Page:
Updated on 13 January 2021
Reading time: 3 minutes
Although the UK has now officially left the EU, Normandy will continue to welcome British visitors with open arms.
You’ll always be welcome!
Normandy is the gateway to France for countless British visitors every year. We share very strong links which will continue de grow, even after Brexit comes into effect. British tourists will always be welcome to this beautiful part of France and can continue to enjoy our beaches, towns and villages just like they always have done.
Ever since the Norman conquest of 1066, the UK and Normandy region have been united by history. To this day, the Norman influence runs deep within British culture, from the Tower of London to British law ‐ much of it believed to have derived from Norman law and language. Even, the Queen of England retains the title of “Duc de Normandie” in the Channel Islands. And, as the recent 75th Anniversary of D-Day illustrated, the gratitude of the Norman population towards British soldiers will remain eternal.
The UK and Normandy go back a long way. We share a common heritage that dates back centuries. With this in mind, and in the context of Brexit, we were keen to celebrate the enduring ties that bind the two places together.
In 2014, one of Brexit’s most prominent Leave campaigners was pictured wearing a necktie of the Bayeux Tapestry. While the tie was reportedly worn to “remind people of the last time Britain was invaded,” the tapestry itself has come to represent much more than the Norman conquest of 1066. It has become a symbol of the history the UK shares with Normandy and – with the prospect of the tapestry returning to the British Isles – will come to represent a new future of Anglo-Norman cooperation. And, even though the UK has now left the EU, we think it’s worth remembering that whatever your position, there will always be more to unite us than divide us. So, whether it’s to visit, work, study or trade, you’ll always be welcome in Normandy.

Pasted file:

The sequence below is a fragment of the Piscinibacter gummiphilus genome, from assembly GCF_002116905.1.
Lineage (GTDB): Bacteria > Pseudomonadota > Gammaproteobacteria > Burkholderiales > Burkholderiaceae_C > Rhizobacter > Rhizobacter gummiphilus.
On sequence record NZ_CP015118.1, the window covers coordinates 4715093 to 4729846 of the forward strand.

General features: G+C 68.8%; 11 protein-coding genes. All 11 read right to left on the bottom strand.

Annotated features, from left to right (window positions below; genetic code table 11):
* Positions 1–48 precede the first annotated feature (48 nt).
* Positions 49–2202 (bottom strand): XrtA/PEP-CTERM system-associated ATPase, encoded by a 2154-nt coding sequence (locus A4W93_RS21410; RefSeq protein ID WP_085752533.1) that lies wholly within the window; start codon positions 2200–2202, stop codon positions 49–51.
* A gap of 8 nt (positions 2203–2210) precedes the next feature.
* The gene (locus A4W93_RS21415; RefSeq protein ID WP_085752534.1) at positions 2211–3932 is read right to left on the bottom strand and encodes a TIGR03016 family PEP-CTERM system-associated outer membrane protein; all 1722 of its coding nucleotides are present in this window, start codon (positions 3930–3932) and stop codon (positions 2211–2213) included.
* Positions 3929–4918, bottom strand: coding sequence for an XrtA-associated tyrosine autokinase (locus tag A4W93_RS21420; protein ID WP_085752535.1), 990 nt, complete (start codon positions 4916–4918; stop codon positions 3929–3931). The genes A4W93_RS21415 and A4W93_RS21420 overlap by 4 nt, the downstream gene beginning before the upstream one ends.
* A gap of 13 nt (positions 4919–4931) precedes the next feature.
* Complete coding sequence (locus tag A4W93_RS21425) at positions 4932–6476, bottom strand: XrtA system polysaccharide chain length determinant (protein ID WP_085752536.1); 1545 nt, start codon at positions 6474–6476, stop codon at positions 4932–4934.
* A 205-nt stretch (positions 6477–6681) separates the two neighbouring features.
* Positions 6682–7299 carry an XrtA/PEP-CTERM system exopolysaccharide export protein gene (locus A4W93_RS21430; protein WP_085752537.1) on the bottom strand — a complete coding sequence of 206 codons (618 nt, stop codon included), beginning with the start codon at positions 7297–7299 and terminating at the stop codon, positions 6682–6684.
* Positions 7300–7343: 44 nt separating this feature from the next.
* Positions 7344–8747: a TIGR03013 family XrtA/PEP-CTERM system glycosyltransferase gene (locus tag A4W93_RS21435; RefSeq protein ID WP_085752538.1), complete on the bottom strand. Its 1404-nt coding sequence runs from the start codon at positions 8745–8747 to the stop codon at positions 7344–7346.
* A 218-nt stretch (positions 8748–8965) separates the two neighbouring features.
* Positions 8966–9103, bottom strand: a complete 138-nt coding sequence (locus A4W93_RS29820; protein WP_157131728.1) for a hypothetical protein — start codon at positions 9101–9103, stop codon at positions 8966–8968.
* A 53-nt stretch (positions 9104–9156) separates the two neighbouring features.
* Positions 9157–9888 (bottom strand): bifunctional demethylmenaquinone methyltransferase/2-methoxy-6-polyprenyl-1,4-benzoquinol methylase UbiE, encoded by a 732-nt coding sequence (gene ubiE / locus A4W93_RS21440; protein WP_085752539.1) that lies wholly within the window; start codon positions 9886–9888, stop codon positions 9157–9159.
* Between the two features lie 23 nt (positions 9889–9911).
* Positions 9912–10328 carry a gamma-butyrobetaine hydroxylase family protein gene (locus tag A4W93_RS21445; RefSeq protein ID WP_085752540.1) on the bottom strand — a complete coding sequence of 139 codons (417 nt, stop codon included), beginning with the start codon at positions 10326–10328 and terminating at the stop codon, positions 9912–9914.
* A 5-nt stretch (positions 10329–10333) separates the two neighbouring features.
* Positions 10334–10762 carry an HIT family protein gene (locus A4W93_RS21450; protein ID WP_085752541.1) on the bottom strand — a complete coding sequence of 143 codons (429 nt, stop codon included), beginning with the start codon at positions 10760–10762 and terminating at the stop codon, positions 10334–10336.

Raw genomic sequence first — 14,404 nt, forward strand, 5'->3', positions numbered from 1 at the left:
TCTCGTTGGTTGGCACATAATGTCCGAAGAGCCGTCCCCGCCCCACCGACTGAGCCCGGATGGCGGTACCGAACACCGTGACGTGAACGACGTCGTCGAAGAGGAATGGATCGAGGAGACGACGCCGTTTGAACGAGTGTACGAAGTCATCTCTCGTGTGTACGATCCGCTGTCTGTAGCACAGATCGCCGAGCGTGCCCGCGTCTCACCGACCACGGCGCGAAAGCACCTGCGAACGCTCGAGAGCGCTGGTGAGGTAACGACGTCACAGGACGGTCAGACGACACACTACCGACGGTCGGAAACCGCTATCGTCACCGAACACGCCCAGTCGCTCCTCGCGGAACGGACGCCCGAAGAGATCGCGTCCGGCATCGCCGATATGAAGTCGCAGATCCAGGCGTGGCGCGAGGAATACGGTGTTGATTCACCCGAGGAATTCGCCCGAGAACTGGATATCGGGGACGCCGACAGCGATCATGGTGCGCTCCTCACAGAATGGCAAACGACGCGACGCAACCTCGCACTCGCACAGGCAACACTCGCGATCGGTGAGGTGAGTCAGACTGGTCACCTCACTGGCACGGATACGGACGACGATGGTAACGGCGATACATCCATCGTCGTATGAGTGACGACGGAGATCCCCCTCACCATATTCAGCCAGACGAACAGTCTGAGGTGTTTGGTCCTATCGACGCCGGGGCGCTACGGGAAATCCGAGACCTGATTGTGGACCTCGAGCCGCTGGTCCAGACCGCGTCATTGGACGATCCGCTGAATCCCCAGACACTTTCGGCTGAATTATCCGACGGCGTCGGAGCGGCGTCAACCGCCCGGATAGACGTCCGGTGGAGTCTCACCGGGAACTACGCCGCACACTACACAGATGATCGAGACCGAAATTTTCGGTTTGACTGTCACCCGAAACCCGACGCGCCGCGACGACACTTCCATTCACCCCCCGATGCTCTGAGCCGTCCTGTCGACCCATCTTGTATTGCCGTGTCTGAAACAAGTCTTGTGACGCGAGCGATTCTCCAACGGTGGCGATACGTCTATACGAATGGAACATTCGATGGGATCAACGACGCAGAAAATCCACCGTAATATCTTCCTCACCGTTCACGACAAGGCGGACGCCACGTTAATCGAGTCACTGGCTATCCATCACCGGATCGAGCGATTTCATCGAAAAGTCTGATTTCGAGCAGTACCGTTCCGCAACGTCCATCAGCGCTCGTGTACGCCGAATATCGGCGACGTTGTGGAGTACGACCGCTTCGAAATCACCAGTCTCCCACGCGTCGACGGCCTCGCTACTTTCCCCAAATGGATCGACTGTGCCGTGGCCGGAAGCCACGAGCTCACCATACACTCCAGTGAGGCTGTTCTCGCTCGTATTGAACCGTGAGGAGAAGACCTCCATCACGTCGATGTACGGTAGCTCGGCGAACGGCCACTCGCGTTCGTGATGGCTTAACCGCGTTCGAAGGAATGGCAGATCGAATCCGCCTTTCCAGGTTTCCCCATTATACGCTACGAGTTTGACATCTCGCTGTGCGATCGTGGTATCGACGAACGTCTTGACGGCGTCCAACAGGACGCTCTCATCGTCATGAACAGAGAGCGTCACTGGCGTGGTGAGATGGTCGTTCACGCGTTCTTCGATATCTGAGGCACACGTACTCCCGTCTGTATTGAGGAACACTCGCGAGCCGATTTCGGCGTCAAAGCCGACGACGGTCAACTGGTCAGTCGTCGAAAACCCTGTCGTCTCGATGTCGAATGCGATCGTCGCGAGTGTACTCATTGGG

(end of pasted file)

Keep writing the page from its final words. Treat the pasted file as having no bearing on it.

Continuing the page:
Normandy is Brexit ready!
Ports of Normandy and government services have organised themselves to enable traffic to continue to flow in the best conditions possible at all of our Channel ports. Steps have been taken to manage these flows, with minimal impact on the free flow of traffic. Many facilities are already fully operational and were put into action the moment Brexit came into force. These facilities mainly consist of buildings fitted out to house veterinary and phytosanitary border inspection services, customs control stations, car parks, modular buildings for domestic animal controls and signpostings.
You can consult essential information for UK nationals travelling to the EU HERE.
You can also read the following article “Brexit: Advice for Travellers” provided by the Association of British Travel Agents.